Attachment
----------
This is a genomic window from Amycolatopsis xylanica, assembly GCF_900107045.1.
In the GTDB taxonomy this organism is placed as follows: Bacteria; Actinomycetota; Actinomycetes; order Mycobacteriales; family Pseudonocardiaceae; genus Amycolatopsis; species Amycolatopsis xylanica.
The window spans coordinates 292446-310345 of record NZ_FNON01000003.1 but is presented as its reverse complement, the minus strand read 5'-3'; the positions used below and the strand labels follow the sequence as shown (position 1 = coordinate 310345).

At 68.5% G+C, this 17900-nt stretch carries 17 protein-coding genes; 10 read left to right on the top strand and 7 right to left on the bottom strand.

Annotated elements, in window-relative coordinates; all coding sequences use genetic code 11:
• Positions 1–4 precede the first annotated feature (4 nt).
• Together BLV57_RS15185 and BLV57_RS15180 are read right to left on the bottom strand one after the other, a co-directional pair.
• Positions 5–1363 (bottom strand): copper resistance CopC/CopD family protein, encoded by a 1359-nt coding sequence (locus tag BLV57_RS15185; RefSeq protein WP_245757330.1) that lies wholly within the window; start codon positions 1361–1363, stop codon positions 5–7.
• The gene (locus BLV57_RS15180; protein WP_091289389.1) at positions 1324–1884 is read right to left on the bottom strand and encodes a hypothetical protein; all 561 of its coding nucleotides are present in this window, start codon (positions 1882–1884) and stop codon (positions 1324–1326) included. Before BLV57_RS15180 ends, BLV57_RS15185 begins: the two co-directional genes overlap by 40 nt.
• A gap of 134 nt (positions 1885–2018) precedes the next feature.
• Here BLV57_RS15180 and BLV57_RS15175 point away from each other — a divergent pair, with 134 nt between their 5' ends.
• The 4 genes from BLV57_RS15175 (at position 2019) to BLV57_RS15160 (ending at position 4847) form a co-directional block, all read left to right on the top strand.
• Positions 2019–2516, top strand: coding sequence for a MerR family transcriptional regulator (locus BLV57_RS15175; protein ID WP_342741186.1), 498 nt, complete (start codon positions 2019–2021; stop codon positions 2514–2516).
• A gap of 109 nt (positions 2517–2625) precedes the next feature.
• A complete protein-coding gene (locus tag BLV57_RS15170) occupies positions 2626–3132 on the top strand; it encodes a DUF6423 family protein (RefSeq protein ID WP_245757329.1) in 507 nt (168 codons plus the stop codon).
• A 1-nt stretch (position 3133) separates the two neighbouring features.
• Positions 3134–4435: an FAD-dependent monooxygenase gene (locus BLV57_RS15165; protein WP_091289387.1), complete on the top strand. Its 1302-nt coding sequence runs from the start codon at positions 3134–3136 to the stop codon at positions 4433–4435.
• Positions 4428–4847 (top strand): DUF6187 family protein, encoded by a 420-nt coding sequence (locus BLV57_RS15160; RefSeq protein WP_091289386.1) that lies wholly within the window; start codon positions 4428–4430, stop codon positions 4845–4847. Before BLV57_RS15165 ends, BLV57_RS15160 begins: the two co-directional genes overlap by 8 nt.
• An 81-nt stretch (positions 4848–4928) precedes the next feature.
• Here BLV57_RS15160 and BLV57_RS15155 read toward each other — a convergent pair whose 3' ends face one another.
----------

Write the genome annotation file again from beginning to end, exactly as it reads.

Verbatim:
This is a genomic window from Amycolatopsis xylanica, assembly GCF_900107045.1.
In the GTDB taxonomy this organism is placed as follows: Bacteria; Actinomycetota; Actinomycetes; order Mycobacteriales; family Pseudonocardiaceae; genus Amycolatopsis; species Amycolatopsis xylanica.
The window spans coordinates 292446-310345 of record NZ_FNON01000003.1 but is presented as its reverse complement, the minus strand read 5'-3'; the positions used below and the strand labels follow the sequence as shown (position 1 = coordinate 310345).

At 68.5% G+C, this 17900-nt stretch carries 17 protein-coding genes; 10 read left to right on the top strand and 7 right to left on the bottom strand.

Annotated elements, in window-relative coordinates; all coding sequences use genetic code 11:
• Positions 1–4 precede the first annotated feature (4 nt).
• Together BLV57_RS15185 and BLV57_RS15180 are read right to left on the bottom strand one after the other, a co-directional pair.
• Positions 5–1363 (bottom strand): copper resistance CopC/CopD family protein, encoded by a 1359-nt coding sequence (locus tag BLV57_RS15185; RefSeq protein WP_245757330.1) that lies wholly within the window; start codon positions 1361–1363, stop codon positions 5–7.
• The gene (locus BLV57_RS15180; protein WP_091289389.1) at positions 1324–1884 is read right to left on the bottom strand and encodes a hypothetical protein; all 561 of its coding nucleotides are present in this window, start codon (positions 1882–1884) and stop codon (positions 1324–1326) included. Before BLV57_RS15180 ends, BLV57_RS15185 begins: the two co-directional genes overlap by 40 nt.
• A gap of 134 nt (positions 1885–2018) precedes the next feature.
• Here BLV57_RS15180 and BLV57_RS15175 point away from each other — a divergent pair, with 134 nt between their 5' ends.
• The 4 genes from BLV57_RS15175 (at position 2019) to BLV57_RS15160 (ending at position 4847) form a co-directional block, all read left to right on the top strand.
• Positions 2019–2516, top strand: coding sequence for a MerR family transcriptional regulator (locus BLV57_RS15175; protein ID WP_342741186.1), 498 nt, complete (start codon positions 2019–2021; stop codon positions 2514–2516).
• A gap of 109 nt (positions 2517–2625) precedes the next feature.
• A complete protein-coding gene (locus tag BLV57_RS15170) occupies positions 2626–3132 on the top strand; it encodes a DUF6423 family protein (RefSeq protein ID WP_245757329.1) in 507 nt (168 codons plus the stop codon).
• A 1-nt stretch (position 3133) separates the two neighbouring features.
• Positions 3134–4435: an FAD-dependent monooxygenase gene (locus BLV57_RS15165; protein WP_091289387.1), complete on the top strand. Its 1302-nt coding sequence runs from the start codon at positions 3134–3136 to the stop codon at positions 4433–4435.
• Positions 4428–4847 (top strand): DUF6187 family protein, encoded by a 420-nt coding sequence (locus BLV57_RS15160; RefSeq protein WP_091289386.1) that lies wholly within the window; start codon positions 4428–4430, stop codon positions 4845–4847. Before BLV57_RS15165 ends, BLV57_RS15160 begins: the two co-directional genes overlap by 8 nt.
• An 81-nt stretch (positions 4848–4928) precedes the next feature.
• Here BLV57_RS15160 and BLV57_RS15155 read toward each other — a convergent pair whose 3' ends face one another.